Saturday, May 31, 2014

MaRs and the McMaster Innovation Park (MIP)

With recent news over the problems with the second MaRS building and the need for the Ontario government to buy it to prevent MaRS itself failing, I started doing some comparisons with the McMaster Innovation Park on Longwood.

The Star has a good article on the problems renting out the second MaRS building. Some quotes:

"The 20-storey MaRS tower was at risk of becoming a white elephant from the beginning because it was simply too big and too expensive for Canada’s relatively small life sciences sector, Toronto-based commercial brokers say.
Construction forged ahead for several months until late 2008, defying basic Canadian real estate development conventions such as having at least 40 per cent of the space leased before concrete was poured."

"Thanks to a “perfect storm of many things,” in the words of one broker, the gleaming Phase II tower of the MaRS innovation hub now sits almost 70 per cent empty.
The brokers who spoke to the Star said this is because the rents are too high for the northerly downtown location and more in line with the high-demand, high-priced core within walking distance of Union Station.
They also say most of the space is more conducive to labs and medical research facilities than conventional offices.
Significantly, they add, the tower houses Public Health of Ontario’s largest infectious disease testing and research lab.
“That has been a deterrent to other (private-sector office) tenants moving in there,” said one broker." "

"Plus, net rents in the tower were originally set at $30 per square foot, about the same as some core buildings, say brokers. They’ve since been discounted to $22.50 per square foot. But research and medical-type operations more typically like to pay just $16 to $20 per square foot. "

There's also a Scott Stinson piece in the National Post that I thought also had an interesting quote:

"Not that it seems there’s much of a risk of innovation-oriented tenants suddenly clamouring to get in the MaRS doors. Though MaRS isn’t talking, sources in the startup field have suggested that it — or specifically its U.S. leasing partner — was charging rents well above market value, with one person telling me that a venture capital firm considered MaRS-based companies to be risky investments because just being there demonstrated poor fiscal management."

That's basically what I feel as someone part of a now successful software startup. There's little point to paying for premium office space at the beginning. For MaRS the idea was that with all the research hospitals in the area, having lab space for startup companies more in wetware would be useful. Certainly proximity can be useful, but paying big premiums to be right beside the hospitals in the center of Toronto is going to be expensive and frankly these medical startups have quite a feeble success rate anyways.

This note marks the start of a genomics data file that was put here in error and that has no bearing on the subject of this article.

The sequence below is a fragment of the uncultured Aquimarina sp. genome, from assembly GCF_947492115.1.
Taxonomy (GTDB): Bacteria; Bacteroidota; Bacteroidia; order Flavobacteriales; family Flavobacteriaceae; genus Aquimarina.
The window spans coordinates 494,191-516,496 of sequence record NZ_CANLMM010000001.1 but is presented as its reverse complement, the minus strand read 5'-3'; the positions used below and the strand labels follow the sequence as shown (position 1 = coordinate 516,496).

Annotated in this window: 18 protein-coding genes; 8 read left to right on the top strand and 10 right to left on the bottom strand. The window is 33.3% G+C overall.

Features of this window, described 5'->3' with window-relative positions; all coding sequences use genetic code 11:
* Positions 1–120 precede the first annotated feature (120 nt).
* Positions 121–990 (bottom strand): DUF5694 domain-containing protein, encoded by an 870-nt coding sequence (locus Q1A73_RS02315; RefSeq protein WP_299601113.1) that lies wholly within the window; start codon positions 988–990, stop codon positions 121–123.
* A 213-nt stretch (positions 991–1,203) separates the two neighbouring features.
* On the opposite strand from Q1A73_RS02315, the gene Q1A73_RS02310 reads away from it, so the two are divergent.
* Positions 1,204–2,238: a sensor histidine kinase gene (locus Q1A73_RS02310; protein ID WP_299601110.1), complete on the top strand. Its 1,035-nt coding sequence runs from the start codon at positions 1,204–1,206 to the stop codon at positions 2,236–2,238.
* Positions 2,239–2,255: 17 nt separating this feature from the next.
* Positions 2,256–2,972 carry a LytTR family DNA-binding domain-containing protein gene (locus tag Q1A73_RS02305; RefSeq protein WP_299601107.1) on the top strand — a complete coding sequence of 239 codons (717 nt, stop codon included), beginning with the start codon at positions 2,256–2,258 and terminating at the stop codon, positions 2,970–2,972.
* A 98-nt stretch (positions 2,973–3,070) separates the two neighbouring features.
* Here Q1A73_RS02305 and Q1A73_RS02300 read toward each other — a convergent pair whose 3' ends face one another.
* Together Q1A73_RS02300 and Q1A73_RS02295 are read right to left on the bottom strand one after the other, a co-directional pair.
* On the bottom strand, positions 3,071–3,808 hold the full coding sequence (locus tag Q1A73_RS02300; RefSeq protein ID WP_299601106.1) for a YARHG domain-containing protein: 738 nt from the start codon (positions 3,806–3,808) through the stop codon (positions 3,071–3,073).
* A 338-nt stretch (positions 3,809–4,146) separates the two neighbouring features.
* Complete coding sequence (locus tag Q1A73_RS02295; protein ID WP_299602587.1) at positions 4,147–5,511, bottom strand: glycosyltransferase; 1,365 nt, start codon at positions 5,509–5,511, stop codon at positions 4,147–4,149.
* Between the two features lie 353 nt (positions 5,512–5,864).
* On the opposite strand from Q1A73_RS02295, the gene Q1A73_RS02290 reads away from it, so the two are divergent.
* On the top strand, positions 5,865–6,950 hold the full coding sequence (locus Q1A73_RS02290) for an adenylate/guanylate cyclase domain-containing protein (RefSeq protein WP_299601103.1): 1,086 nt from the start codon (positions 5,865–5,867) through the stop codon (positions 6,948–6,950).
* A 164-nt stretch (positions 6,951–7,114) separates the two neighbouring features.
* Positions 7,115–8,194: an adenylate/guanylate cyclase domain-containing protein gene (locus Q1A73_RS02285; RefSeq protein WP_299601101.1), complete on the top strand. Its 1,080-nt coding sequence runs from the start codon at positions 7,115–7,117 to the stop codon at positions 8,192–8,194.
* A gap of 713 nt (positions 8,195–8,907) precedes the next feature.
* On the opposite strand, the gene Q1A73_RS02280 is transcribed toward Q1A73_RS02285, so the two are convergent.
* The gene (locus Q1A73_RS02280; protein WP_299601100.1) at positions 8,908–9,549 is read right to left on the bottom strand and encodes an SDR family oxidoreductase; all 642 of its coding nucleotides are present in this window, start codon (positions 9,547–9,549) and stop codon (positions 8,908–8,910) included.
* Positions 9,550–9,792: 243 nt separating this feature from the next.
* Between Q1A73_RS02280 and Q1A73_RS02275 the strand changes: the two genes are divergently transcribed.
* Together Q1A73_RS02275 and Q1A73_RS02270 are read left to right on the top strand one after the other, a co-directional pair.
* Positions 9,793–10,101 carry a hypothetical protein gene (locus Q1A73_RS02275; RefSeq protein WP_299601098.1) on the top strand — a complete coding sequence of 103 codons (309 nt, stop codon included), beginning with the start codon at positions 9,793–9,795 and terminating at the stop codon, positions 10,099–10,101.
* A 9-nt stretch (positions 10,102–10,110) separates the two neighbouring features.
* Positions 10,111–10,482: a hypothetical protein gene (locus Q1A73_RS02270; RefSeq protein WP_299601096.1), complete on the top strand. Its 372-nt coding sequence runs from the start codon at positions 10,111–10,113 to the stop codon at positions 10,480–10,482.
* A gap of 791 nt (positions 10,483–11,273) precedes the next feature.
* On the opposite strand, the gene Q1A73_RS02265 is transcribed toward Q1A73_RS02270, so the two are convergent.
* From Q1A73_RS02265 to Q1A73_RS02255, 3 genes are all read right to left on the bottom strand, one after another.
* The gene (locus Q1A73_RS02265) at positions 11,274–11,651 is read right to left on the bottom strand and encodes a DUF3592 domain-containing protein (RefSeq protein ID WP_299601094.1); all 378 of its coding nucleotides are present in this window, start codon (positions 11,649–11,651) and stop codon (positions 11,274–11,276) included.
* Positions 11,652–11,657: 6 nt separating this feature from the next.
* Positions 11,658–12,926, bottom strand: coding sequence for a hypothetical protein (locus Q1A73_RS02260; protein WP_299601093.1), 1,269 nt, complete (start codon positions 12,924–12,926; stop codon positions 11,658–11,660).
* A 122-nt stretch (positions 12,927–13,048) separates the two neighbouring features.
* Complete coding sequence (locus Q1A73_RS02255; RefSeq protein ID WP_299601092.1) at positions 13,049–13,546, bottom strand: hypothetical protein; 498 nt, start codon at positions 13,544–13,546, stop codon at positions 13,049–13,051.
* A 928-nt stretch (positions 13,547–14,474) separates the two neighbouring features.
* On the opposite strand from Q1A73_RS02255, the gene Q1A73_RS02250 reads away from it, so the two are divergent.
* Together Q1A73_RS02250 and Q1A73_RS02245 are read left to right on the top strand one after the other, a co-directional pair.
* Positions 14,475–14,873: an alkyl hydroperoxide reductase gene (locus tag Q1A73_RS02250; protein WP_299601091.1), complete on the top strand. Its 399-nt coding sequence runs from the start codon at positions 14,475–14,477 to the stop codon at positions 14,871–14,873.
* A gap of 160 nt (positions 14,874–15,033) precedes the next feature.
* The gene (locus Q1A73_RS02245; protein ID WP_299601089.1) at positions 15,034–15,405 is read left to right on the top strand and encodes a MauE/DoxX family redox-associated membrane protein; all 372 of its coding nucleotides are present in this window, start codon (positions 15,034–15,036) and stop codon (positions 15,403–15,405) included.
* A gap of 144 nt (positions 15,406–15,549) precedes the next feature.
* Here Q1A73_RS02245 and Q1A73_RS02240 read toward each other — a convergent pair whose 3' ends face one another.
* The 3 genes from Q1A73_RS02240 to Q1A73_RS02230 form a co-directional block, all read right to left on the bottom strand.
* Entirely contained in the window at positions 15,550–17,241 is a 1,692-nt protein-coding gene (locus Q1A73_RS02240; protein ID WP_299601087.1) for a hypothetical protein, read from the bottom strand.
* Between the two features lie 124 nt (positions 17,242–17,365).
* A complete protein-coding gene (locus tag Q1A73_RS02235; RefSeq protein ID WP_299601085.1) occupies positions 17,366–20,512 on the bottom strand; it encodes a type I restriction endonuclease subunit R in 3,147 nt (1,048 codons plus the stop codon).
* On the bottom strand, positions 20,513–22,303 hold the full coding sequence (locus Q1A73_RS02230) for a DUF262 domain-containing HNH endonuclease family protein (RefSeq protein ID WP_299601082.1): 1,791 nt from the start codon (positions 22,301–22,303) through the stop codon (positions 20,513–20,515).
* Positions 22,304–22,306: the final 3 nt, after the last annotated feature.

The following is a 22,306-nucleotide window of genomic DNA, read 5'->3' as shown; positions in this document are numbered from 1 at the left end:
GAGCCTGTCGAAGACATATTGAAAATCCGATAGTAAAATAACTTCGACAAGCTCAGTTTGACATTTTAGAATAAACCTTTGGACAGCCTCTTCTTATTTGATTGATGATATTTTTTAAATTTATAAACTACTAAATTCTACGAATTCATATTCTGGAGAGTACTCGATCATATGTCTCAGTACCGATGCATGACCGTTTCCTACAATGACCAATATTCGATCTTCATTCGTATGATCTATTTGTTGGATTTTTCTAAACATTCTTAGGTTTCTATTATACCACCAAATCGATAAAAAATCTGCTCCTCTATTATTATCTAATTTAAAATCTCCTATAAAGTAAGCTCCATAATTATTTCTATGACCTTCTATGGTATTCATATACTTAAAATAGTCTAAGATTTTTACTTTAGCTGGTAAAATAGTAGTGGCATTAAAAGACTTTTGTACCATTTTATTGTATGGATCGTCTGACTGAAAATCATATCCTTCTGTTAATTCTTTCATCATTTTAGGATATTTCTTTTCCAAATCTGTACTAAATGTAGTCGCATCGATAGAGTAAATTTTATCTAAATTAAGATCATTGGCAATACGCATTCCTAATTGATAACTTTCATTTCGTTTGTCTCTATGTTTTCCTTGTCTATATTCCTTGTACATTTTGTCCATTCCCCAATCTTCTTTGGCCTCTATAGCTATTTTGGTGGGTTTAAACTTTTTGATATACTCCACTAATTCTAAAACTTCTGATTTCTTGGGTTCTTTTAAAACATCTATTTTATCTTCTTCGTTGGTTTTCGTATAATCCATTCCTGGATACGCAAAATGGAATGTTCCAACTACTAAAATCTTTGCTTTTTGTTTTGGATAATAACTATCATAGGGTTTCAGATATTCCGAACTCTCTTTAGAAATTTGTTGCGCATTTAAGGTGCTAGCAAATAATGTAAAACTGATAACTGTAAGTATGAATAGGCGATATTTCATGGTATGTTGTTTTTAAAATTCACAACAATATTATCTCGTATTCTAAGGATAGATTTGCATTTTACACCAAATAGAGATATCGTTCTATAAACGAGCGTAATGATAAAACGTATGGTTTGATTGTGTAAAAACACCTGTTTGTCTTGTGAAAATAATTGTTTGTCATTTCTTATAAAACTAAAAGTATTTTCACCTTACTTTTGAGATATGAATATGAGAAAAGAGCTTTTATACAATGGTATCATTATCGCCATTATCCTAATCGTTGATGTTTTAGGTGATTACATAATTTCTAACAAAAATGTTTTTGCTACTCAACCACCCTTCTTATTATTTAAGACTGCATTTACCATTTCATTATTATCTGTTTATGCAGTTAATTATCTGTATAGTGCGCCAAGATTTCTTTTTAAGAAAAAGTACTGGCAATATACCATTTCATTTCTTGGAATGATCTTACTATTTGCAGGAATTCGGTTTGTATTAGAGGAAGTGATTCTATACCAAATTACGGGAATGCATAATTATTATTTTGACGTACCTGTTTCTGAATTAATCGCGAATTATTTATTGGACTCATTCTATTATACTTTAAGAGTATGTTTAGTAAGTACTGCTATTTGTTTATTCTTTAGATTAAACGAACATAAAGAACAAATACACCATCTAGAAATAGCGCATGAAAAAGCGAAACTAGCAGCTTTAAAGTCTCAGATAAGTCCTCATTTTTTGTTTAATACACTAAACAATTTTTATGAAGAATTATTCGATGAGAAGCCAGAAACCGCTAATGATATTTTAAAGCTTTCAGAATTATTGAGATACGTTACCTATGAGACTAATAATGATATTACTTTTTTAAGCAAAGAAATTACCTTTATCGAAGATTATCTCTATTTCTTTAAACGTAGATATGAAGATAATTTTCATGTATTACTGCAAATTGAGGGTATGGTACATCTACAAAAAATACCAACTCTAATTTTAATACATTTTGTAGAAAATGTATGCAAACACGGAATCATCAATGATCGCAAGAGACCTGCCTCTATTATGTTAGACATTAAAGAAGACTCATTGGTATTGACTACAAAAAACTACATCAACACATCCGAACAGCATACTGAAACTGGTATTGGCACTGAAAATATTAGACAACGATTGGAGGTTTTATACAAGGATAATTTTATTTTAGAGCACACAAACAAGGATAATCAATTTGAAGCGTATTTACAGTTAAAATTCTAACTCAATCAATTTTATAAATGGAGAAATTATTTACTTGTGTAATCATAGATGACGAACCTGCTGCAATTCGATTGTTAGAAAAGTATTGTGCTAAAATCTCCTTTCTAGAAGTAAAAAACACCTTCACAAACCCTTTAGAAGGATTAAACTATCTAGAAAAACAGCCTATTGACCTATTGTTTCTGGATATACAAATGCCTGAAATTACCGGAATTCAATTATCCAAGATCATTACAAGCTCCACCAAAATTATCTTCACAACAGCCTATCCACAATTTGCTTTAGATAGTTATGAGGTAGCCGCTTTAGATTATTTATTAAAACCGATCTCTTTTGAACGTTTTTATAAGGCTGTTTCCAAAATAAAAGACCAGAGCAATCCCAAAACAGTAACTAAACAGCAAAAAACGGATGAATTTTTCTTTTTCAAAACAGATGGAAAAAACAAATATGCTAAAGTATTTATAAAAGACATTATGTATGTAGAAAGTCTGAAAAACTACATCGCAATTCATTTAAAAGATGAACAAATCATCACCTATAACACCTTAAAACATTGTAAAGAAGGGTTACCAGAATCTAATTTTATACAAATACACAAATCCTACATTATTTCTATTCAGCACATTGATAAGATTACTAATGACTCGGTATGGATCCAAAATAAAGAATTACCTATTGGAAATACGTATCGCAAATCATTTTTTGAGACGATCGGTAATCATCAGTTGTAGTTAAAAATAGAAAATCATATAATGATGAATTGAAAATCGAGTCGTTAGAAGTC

Now on to the McMaster Innovation Park. Similar idea, although software was also a focus besides medical. Certainly as having been at Mac for around a decade, it has always been disappointing how the science, medicine and engineering faculties haven't produced many spinoff jobs over the last few decades. I understand the idea that government and the university could try and facilitate these companies by renovating and building buildings to rent out. The problem is that these buildings always end up being quite fancy and need to charge premium rents to justify the high renovation and new building costs. That's something you just don't want to pay as a new startup.

Just look at what's going on in the main Innovation Park building today. It has a bunch of governmental, university and NGO offices, but not a lot of private sector companies. Sure there's Fluid Media and Weever Apps, but after the implosion of Trivaris and its associated companies the private sector occupied chunk of the building is rather small. That will hopefully change with time, but the high rents will make things slower than it could be. Frankly at this stage, the Innovation Factory NGO itself looks like a failure and a waste of money.

If I was doing another software startup and was looking at doing it in Hamilton, I'd be looking for some cheap office rent somewhere in an older building downtown. There's the plus of being near a lot of restaurants and other amenities that you don't get out on Longwood.

Doing a software startup in Hamilton also has the plus that wages for software workers in Hamilton seem depressed compared to the rest of the GTA. If a company was willing to pay something closer to the standard, between McMaster and Mohawk and those living in Hamilton but working somewhere else, there's talent out there.


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